Amaila Falls could have ended blackout woes by now – Nandlall

As Guyana continues to grapple with constant power outages, Attorney General and Legal Affairs Minister, Senior Counsel Anil Nandlall, pointed out that this issue of blackouts could have been resolved had the Amaila Falls Hydropower Project (AFHP) not been scrapped by the APNU/AFC Coalition regime.
“If APNU/AFC didn’t vote down Amaila Falls, we would’ve had hydro power by now, and perhaps the blackouts would’ve gone. But they cut that down,” Nandlall stated during his weekly programme ‘Issues in the News’.

Attorney General Anil Nandlall

The Attorney General recognises that power outage is a decades-old problem, but, in the same breath, outlined that his Government, under the leadership of President Dr Irfaan Ali, is working feverishly to address the issue that has been plaguing not just residential communities, but hindering Guyana’s economic development due to the high cost of power.
“Right now, there are Trinidadian contractors and a whole host of contractors who are working in servicing and maintaining the lines which have been neglected for the past four years, and that is the hallmark of the APNU+AFC’s term in Government. Every sector in the country was neglected, but whole day they are finding faults with what the PPP is doing as we’re trying to push an agenda forward to reform and transform this country,” Nandlall posited.
The revival of the 165-megawatt Amaila Falls Hydropower Project was one of the promises made by the People’s Progressive Party/Civic in its manifesto. The project was initiated under the previous PPP/C Administration but was scrapped by the coalition administration who had controlled the National Assembly by a one-seat Opposition majority. Further, when it got into office following the 2015 elections, the APNU+AFC had gotten clearance from Norway to divert the monies that were initially set aside for Amaila Falls to fund a 100-megawatt solar energy project.
The Amaila Falls Hydropower Project was the flagship of Guyana’s Low Carbon Development Strategy (LCDS).
Amaila was expected to deliver a steady source of clean, renewable energy that would have been affordable and reliable, and was envisioned to meet approximately 90 per cent of Guyana’s domestic energy needs while removing dependency on fossil fuels.
The Electric Plant was proposed to be a 165MW (installed capacity) hydropower generation facility located in west-central Guyana, approximately 250 kilometres south-west of Georgetown.
The hydroelectric plant, if completed, would have shifted Guyana’s reliance on thermal generation to renewable energy, eliminate over 90 per cent of the country’s energy-related greenhouse gas emissions, and provide energy production for approximately 90 per cent of Guyana’s population.
In addition, it would have improved Guyana’s balance of payments by significantly reducing the importation of fuel, also significantly reducing end-user costs for electricity and improving reliability of energy supply and generation of clean energy, which would help to encourage economic growth and development by improving regional competitiveness, Private Sector investment, and Foreign Direct Investment.
In actuality, an “objective and facts-based” assessment done by Norconsult, an engineering and design consultancy firm from Norway, had concluded and recommended that “the only realistic path” for Guyana moving towards an emission-free electricity sector and achieving its 2025 Green Agenda commitment was to develop its hydropower potential in general, and maintain the Amaila Falls Hydropower Project in particular.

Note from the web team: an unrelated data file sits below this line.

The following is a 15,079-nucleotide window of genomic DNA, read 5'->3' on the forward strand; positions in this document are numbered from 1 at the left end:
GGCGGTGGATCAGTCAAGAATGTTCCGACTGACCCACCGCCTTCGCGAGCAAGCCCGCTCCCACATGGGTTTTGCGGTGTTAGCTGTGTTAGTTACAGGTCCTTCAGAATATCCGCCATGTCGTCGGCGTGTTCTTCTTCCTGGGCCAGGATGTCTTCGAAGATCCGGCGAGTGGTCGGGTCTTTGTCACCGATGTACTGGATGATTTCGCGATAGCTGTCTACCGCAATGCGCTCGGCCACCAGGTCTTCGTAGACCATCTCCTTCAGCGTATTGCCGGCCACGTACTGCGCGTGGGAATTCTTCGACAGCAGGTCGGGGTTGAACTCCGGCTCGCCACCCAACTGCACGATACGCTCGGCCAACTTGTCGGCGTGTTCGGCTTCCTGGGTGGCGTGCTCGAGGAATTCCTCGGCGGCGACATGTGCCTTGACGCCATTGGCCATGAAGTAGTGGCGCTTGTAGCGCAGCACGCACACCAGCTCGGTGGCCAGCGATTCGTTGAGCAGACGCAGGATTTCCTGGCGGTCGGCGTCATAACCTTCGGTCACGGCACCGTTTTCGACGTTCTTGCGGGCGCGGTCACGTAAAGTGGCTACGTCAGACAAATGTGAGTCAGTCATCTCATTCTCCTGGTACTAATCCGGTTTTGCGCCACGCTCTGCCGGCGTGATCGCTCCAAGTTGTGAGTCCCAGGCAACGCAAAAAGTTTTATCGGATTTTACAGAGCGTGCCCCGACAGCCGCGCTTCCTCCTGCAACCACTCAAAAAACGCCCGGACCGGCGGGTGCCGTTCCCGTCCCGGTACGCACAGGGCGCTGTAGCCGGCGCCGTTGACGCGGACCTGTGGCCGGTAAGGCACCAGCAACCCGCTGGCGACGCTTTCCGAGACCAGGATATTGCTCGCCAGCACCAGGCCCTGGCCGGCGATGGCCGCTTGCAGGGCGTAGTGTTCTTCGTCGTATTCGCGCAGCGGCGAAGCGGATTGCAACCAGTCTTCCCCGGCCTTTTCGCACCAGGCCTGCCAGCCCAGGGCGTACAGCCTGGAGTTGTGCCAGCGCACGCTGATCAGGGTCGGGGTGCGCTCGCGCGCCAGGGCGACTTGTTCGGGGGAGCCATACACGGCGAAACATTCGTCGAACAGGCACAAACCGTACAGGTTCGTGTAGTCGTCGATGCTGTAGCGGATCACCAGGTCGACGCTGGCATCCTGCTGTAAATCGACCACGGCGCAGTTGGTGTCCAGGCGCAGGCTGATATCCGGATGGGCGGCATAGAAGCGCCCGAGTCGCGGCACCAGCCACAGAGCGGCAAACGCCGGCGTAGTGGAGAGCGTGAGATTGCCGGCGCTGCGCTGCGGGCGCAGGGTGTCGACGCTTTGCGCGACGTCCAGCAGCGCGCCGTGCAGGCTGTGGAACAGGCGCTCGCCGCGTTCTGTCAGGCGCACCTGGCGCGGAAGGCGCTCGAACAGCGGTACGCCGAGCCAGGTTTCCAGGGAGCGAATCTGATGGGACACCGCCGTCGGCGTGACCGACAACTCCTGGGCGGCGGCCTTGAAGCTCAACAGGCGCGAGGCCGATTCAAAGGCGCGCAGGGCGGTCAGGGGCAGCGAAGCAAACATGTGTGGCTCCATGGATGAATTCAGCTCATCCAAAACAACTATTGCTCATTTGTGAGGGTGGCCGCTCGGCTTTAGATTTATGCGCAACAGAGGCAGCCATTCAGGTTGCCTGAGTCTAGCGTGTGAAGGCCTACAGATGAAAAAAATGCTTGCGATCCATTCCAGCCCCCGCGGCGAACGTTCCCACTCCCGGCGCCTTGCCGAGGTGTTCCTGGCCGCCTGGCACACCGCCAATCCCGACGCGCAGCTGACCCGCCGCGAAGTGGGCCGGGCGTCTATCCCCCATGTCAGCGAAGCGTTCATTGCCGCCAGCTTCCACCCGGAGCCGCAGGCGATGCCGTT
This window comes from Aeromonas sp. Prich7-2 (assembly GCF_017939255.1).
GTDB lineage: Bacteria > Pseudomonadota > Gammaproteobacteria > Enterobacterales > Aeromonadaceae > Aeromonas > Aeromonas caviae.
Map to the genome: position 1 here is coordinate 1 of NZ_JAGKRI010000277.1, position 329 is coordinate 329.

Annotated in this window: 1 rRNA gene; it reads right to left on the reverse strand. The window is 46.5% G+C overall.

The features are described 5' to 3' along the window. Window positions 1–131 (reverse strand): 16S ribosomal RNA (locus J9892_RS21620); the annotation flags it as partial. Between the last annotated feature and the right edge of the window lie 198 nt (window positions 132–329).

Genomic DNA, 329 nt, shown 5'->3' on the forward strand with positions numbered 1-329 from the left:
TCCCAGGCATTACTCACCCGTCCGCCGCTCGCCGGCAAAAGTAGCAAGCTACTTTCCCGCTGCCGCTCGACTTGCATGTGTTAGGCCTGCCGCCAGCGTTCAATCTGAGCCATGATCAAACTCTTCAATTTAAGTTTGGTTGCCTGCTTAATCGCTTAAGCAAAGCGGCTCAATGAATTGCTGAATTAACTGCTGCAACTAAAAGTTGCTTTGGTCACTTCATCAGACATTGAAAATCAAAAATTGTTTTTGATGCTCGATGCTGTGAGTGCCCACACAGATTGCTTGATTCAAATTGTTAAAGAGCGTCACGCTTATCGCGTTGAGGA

The LCDS was the brainchild of former President and current Vice President Bharrat Jagdeo, who recently said at a February press briefing that they are going to restart discussions on Amaila Falls “very soon.”
In fact, re-implementation of the Low Carbon Development Strategy has already attracted foreign interests, which Government is hoping can propel Guyana’s renewable energy agenda.
An Australian company, a global leader in the iron ore industry, Fortescue (FMG), is one of the companies seeking to explore renewable energy opportunities in Guyana.
During a recent visit to Guyana, Fortescue discussed the harnessing of renewable energy under the Amalia Falls Hydropower Project to produce green-energy products such as ammonia, hydrogen, fertilisers, and metals for both the local and foreign markets.
“They are looking to re-enter Guyana in the first quarter for further studies and development. These projects are large projects, it is not just about the development of the Amaila Falls Project, but it is looking at large-scale operation that requires renewable energy to produce an output. So, it is not a quick fix; it is a fix that has to be well-studied, and they are moving to that next step,” Chief Executive Officer of the Guyana Office for Investment (GO-Invest), Dr Peter Ramsaroop, said back in January.
In keeping with plans to provide a cheaper and more reliable power supply to the nation, the PPP/C is pursuing an energy mix for sustainable energy. Chief among this, bringing natural gas from offshore oil operations to add some 200-250 megawatts of energy to the national grid.
“I don’t know when blackout will stop, but we are working towards it, and that is why we’re pursuing so many different avenues to provide power, and power that is cheap – renewable and alternative to fossil fuel. And that is why we are promoting solar, we are promoting hydro, we are promoting wind, and we are pushing the gas-to-shore project. You can’t fault us for trying,” AG Nandlall contended during his programme.
The gas-to-shore project, which many experts, both local and foreign, say is viable, is expected to come on stream by 2024. (G8)